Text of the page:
NBC executive criticizes major leagues' leadership

June 29, 1995|By Milton Kent | Milton Kent,Sun Staff Writer

NBC Sports President Dick Ebersol yesterday accused baseball officials of reneging on at least two oral pledges to protect The Baseball Network, and said the sport is in a "completely confused state."

During a conference call, Ebersol suggested that baseball leadership -- including acting commissioner Bud Selig -- effectively scuttled The Baseball Network project, a joint venture among baseball, NBC and ABC, by delaying decisions on the venture's future.

"On two specific occasions, the bodies responsible for determining the course of baseball said words that were very specific," said Ebersol. "There's no question that the economics realities of baseball have changed a lot in a year, but from where I'm coming from, a man's word is never something that's to be given in convenience."

Reached in his office in Milwaukee last night, Selig declined to comment on Ebersol's specific charges, saying, "All we said was we wanted to be good partners. Partnerships are two-way streets."

Ebersol said NBC would attempt to keep baseball officials from negotiating with Fox or CBS before the exclusive bargaining period ends Sept. 29 and would not bid on a new contract with baseball.

"We would stand by our legal contractual commitment and we would hope that everybody would stand by theirs," said Ebersol. "I don't see us being in a rights situation with baseball. That would be too incongruous after all of the promises and commitments that were made."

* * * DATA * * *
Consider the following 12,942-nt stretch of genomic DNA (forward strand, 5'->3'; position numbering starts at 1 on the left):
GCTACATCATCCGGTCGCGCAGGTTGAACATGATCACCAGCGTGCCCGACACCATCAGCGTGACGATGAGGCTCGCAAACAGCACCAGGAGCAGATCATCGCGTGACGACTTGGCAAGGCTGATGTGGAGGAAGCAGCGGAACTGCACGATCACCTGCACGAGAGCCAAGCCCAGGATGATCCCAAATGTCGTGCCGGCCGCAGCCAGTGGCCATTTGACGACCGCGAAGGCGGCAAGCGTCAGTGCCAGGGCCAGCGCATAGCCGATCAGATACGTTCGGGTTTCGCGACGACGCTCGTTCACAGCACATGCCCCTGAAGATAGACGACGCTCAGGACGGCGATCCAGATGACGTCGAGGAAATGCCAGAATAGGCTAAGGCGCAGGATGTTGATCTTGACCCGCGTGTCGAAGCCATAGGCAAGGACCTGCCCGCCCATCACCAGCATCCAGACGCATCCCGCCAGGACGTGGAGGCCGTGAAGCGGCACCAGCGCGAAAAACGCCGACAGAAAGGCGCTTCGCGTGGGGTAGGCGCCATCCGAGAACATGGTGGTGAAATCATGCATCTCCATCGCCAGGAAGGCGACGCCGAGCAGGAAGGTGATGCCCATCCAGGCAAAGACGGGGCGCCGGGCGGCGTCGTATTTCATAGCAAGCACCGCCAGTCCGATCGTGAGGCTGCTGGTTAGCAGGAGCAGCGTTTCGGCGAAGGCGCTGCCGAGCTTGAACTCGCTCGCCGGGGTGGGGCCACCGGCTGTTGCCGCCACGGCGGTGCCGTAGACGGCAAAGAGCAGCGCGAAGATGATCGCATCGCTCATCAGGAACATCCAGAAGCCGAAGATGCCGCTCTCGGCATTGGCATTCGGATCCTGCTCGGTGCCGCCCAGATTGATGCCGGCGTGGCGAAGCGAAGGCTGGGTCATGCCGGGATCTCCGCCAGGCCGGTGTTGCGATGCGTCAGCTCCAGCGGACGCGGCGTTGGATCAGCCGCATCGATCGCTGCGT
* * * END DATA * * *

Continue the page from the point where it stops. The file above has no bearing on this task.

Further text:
Ebersol and his ABC counterpart, Dennis Swanson, last week announced that the two networks would pull out of The Baseball Network after this season, two years into a six-year contract.

The two men said the decision to leave the project was made after they repeatedly asked baseball officials for word on whether they would be interested in continuing the partnership with the two networks.

Ebersol said he and Swanson had been waiting since early April for an answer, so that their networks' sales and programming departments could plan fall schedules and set ad rates for this year and next, but got no word from baseball.

"It was just sort of delay, delay, delay. I made innumerable airplane flights and what sounded like hundreds of phone calls to reach a resolution," said Ebersol.

Finally, the two networks pulled out of the deal, leaving baseball presumably to go with CBS or Fox, both of which have expressed interest in obtaining the rights, if baseball management and the players union reach a collective bargaining agreement. Selig denied rumors that baseball already has talked with Fox or CBS.

Ebersol, who said last week that ABC and NBC had been treated like "scum," said he regretted the tenor of his comments.

"This is the most personal I've felt about anything in business in my life," said Ebersol. "Baseball was my first love as a kid. Unfortunately, that confused state seems to permeate baseball. I didn't think it was going to engulf NBC Sports and me in it."

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